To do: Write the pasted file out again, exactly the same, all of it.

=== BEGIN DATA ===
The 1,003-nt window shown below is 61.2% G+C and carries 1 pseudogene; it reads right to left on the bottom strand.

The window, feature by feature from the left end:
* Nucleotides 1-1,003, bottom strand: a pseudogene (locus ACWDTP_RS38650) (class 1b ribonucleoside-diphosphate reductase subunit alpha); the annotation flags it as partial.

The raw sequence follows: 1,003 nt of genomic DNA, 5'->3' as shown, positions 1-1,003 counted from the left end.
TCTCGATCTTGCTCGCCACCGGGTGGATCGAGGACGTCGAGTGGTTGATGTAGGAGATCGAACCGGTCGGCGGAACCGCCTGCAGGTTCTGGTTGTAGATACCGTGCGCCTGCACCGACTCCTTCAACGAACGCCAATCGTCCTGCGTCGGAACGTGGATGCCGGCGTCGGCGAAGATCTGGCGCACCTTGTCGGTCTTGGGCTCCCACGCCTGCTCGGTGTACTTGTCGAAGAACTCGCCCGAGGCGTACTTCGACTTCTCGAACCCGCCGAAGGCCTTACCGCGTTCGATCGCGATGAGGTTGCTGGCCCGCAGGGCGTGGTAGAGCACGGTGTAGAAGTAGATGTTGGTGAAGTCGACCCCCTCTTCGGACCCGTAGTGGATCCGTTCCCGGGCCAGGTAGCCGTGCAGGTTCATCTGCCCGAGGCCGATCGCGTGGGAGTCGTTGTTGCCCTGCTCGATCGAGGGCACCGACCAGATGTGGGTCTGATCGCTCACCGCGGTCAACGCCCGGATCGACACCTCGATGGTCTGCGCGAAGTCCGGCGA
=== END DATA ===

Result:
The 1,003-nt window shown below is 61.2% G+C and carries 1 pseudogene; it reads right to left on the bottom strand.

The window, feature by feature from the left end:
* Nucleotides 1-1,003, bottom strand: a pseudogene (locus ACWDTP_RS38650) (class 1b ribonucleoside-diphosphate reductase subunit alpha); the annotation flags it as partial.

The raw sequence follows: 1,003 nt of genomic DNA, 5'->3' as shown, positions 1-1,003 counted from the left end.
TCTCGATCTTGCTCGCCACCGGGTGGATCGAGGACGTCGAGTGGTTGATGTAGGAGATCGAACCGGTCGGCGGAACCGCCTGCAGGTTCTGGTTGTAGATACCGTGCGCCTGCACCGACTCCTTCAACGAACGCCAATCGTCCTGCGTCGGAACGTGGATGCCGGCGTCGGCGAAGATCTGGCGCACCTTGTCGGTCTTGGGCTCCCACGCCTGCTCGGTGTACTTGTCGAAGAACTCGCCCGAGGCGTACTTCGACTTCTCGAACCCGCCGAAGGCCTTACCGCGTTCGATCGCGATGAGGTTGCTGGCCCGCAGGGCGTGGTAGAGCACGGTGTAGAAGTAGATGTTGGTGAAGTCGACCCCCTCTTCGGACCCGTAGTGGATCCGTTCCCGGGCCAGGTAGCCGTGCAGGTTCATCTGCCCGAGGCCGATCGCGTGGGAGTCGTTGTTGCCCTGCTCGATCGAGGGCACCGACCAGATGTGGGTCTGATCGCTCACCGCGGTCAACGCCCGGATCGACACCTCGATGGTCTGCGCGAAGTCCGGCGA